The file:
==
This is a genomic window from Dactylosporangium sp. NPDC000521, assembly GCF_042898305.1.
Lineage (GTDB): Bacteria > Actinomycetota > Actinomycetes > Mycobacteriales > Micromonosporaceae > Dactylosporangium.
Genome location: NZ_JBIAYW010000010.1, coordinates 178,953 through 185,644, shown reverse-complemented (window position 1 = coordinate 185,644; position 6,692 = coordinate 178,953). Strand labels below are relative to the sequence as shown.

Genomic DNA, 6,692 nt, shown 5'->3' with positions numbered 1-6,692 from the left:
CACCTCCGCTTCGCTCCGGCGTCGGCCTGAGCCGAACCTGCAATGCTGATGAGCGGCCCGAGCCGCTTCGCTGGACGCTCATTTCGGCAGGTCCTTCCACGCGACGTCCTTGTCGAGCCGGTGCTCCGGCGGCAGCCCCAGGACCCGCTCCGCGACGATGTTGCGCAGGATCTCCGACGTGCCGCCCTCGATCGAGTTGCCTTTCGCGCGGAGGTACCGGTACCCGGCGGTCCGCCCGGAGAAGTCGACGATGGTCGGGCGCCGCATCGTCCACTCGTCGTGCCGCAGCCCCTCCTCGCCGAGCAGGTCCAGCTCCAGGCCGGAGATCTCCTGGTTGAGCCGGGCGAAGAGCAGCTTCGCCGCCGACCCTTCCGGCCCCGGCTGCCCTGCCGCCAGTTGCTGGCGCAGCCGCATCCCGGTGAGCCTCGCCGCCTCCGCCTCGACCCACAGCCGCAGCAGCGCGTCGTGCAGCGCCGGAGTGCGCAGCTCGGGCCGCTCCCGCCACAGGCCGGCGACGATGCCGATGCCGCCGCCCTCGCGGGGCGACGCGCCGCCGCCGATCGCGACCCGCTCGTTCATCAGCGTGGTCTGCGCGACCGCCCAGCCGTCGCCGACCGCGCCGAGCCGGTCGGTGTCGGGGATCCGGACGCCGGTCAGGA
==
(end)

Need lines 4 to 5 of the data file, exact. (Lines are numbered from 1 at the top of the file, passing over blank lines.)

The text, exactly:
Genomic DNA, 6,692 nt, shown 5'->3' with positions numbered 1-6,692 from the left:
CACCTCCGCTTCGCTCCGGCGTCGGCCTGAGCCGAACCTGCAATGCTGATGAGCGGCCCGAGCCGCTTCGCTGGACGCTCATTTCGGCAGGTCCTTCCACGCGACGTCCTTGTCGAGCCGGTGCTCCGGCGGCAGCCCCAGGACCCGCTCCGCGACGATGTTGCGCAGGATCTCCGACGTGCCGCCCTCGATCGAGTTGCCTTTCGCGCGGAGGTACCGGTACCCGGCGGTCCGCCCGGAGAAGTCGACGATGGTCGGGCGCCGCATCGTCCACTCGTCGTGCCGCAGCCCCTCCTCGCCGAGCAGGTCCAGCTCCAGGCCGGAGATCTCCTGGTTGAGCCGGGCGAAGAGCAGCTTCGCCGCCGACCCTTCCGGCCCCGGCTGCCCTGCCGCCAGTTGCTGGCGCAGCCGCATCCCGGTGAGCCTCGCCGCCTCCGCCTCGACCCACAGCCGCAGCAGCGCGTCGTGCAGCGCCGGAGTGCGCAGCTCGGGCCGCTCCCGCCACAGGCCGGCGACGATGCCGATGCCGCCGCCCTCGCGGGGCGACGCGCCGCCGCCGATCGCGACCCGCTCGTTCATCAGCGTGGTCTGCGCGACCGCCCAGCCGTCGCCGACCGCGCCGAGCCGGTCGGTGTCGGGGATCCGGACGCCGGTCAGGA